Let a Thousand Magnolias Bloom: ESA Enrollment in Mississippi

February 5, 2016

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(Guest Post by Jason Bedrick)

Citing low enrollment and bogus “research” that excludes the mountain of random-assignment studies, one anti-choice group says Mississippi’s education savings account program for students with special needs is a “failure.”

Of the more than 50,000 children with special needs in Mississippi public schools, 251 were qualified and approved to receive vouchers. Of those, only 107 appear to have used them, .0018 of one percent of Mississippi’s children with special needs.

The research claim clearly doesn’t hold water (unsurprisingly, the only gold standard study they cite is the recent one from Louisiana) but what about the low enrollment? Is this a program that parents don’t really want? Or perhaps there just aren’t enough private school seats for parents?

First, it’s pretty rich that a group that opposes educational choice cites low enrollment as a reason it is “failing.” If enrollment was high, do you think they would see that as a sign of success?

Second, the ESA program is still in its first year. As Empower Mississippi demonstrates in this helpful chart, programs that start small can grow significantly over time:

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As Empower Mississippi notes, detractors were probably quick to declare Florida’s McKay scholarships a “failure” when only two students used them in the first year, but after experiencing 1,505,100% growth in the next decade and a half, I doubt anyone is making that case anymore.

That said, detractors might be right that there aren’t enough private school seats right now. However, one of the purposes of educational choice is to expand the market. Greater demand should spark greater supply, if the price is right. Unfortunately, that’s a big “if.” The Magnolia State’s ESAs are currently funded at only $6,500 per year. Funding is tied to the state’s base student cost rather than the cost for students with special needs, as Arizona does.

If Mississippi lawmakers want to see greater supply in private school seats for students with special needs — and empower parents to use the ESAs to tailor their child’s education using tutors, online courses, educational therapy, etc. — then they should make sure that the ESAs are adequately funded.

[UPDATE: Grant Callen of Empower Mississippi wrote to let me know that I got one very important detail wrong: the image I used originally was of a Japanese Magnolia, not the North American Magnolia that is Mississippi’s state flower. I stand corrected!]


Ravitch releases her own report card on state K-12 policy

February 3, 2016

(Guest Post by Matthew Ladner)

Diane Ravitch released her own K-12 state policy report card today:

And it is also important to identify states that have weakened public education—by seeking to privatize their schools or turn them into profit-making ventures, as well as states that have aggressively instituted a regime of high stakes testing that unfairly sorts, ranks and demoralizes students, educators and schools.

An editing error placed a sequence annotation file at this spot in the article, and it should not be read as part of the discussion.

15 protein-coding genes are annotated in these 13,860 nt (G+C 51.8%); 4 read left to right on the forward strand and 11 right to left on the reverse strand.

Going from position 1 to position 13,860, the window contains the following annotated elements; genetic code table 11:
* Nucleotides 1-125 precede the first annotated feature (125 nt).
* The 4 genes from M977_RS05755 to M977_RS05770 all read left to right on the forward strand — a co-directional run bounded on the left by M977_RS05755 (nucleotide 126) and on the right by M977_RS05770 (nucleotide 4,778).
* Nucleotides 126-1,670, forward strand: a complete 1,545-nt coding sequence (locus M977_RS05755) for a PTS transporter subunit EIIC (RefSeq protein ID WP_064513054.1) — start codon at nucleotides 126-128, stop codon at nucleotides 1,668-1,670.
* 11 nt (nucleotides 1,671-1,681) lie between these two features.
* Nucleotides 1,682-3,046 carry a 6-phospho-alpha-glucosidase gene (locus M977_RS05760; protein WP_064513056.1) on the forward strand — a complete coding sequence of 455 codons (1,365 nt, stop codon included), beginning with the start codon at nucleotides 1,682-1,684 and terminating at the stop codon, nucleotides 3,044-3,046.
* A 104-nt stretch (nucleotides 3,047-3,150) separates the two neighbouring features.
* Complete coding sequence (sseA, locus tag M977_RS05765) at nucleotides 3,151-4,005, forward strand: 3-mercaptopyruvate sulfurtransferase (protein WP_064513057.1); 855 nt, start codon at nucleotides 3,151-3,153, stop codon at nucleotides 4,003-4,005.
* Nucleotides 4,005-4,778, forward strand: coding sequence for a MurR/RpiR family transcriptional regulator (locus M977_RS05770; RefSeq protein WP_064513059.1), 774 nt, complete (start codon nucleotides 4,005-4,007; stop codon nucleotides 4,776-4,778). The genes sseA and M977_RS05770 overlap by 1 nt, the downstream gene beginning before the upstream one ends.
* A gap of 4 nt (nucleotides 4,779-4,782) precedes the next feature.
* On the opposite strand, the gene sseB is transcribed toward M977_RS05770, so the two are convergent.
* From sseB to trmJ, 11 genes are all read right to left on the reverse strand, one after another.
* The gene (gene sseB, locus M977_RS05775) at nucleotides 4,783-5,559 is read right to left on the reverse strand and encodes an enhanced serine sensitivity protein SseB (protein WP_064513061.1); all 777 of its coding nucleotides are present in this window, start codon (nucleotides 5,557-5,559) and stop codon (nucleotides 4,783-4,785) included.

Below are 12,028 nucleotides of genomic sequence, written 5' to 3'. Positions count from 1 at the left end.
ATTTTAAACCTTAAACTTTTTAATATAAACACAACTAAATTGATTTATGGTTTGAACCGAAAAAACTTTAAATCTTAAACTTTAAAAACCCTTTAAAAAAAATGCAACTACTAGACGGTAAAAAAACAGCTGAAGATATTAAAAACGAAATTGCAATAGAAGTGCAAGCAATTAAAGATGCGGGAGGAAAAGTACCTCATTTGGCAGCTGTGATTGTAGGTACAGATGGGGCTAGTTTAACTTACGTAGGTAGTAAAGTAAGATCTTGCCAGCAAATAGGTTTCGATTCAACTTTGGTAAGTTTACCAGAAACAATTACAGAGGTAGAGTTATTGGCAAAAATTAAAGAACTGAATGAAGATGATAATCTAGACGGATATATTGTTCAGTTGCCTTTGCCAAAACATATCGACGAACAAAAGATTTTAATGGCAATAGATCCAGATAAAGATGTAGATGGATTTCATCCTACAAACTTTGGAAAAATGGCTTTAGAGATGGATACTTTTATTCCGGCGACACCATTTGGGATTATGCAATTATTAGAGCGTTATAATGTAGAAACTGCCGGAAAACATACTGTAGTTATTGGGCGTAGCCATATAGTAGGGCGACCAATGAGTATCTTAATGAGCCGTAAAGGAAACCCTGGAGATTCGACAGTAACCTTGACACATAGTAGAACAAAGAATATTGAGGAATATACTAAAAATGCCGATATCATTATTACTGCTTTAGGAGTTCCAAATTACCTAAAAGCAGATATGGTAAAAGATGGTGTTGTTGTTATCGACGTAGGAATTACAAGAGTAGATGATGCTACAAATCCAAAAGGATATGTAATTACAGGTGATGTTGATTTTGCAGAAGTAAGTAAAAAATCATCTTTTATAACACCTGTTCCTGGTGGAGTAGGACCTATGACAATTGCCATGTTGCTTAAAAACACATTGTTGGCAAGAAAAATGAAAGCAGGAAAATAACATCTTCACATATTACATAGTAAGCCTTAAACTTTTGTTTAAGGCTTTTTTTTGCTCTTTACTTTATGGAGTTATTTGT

Unlike other organizations such as The American Legislative Exchange Council (ALEC) and Michelle Rhee’s StudentsFirst, whose report cards rank states in  relation to their willingness to privatize public education and weaken the status of the teaching profession, we take another path. We give low marks to states that devalue public education, attack teachers and place high stakes outcomes on standardized tests.

But…..there seems to be no consideration of outcomes going on in Little Ramona‘s report card. She pulled together some University of Arizona College of Education folks and they gave states a grade on various policies like “No High Stakes Testing” and “Resistance to Privatization” and others. “Chance for Success” is my personal favorite: why gather someone’s opinions about the chance for success rather than measure er actual success? In the Report Card on American Education that I have coauthored/authored for the American Education Exchange Council, we rank states according to the overall NAEP scores and NAEP gains for low-income general education students. We think this is a reasonable approach given the large differences between average family incomes etc. between states. Some disagree (and we claim only that the comparison is reasonable rather than perfect) but at least we are looking at student outcomes, which don’t even constitute an afterthought in Ravitch’s Report Card.

Anyway, my home state of Arizona received an overall grade of “F.” Quelle horreur! 

Strangely enough though, if we conjure up the NAEP data and examine academic progress by state for the period in which all 50 states participated (2003 to 2015) this is what you learn about Arizona: in 4th grade math Arizona had the 9th largest state gains, in 8th grade math the 3rd largest. In 4th grade reading Arizona students had the 17th largest gain and in 8th grade reading the 2nd largest state gain.

Ah well Arizona’s demographics became more favorable during this period. Nope-economy got drop kicked and the student population moved to majority minority status. Yeah but spending went way up. Er, no, it actually went down after the Great Recession. But maybe the scores would have gone up even more without all of these terrible policies! Mmm hmmm….and maybe there is a breeding population of aquatic dinosaurs in Loch Ness as well. What do you mean no credible evidence? Maybe they eat their dead so dino bodies don’t wash up on shore. I mean it could be something stranger still going on.

Seems legit…

A few years ago I successfully campaigned to receive the first (and as far as I know still only!) Lifetime Bunkum Award from Reactionaries-R-Us. In that same spirit, I can’t wait to see what happens with Arizona’s gains once we earn our way to the first Ravitch F-minus!

UPDATE: I recalled the the University of Arizona College of Education played a large role in the creation of a charter school in Tucson called the Wildcat School. The Arizona Daily Star reported “When it opened, it was lauded as the first charter school to have an affiliation with a state university. Its goal was to provide an academically rigorous math- and science-focused education for low-income students.”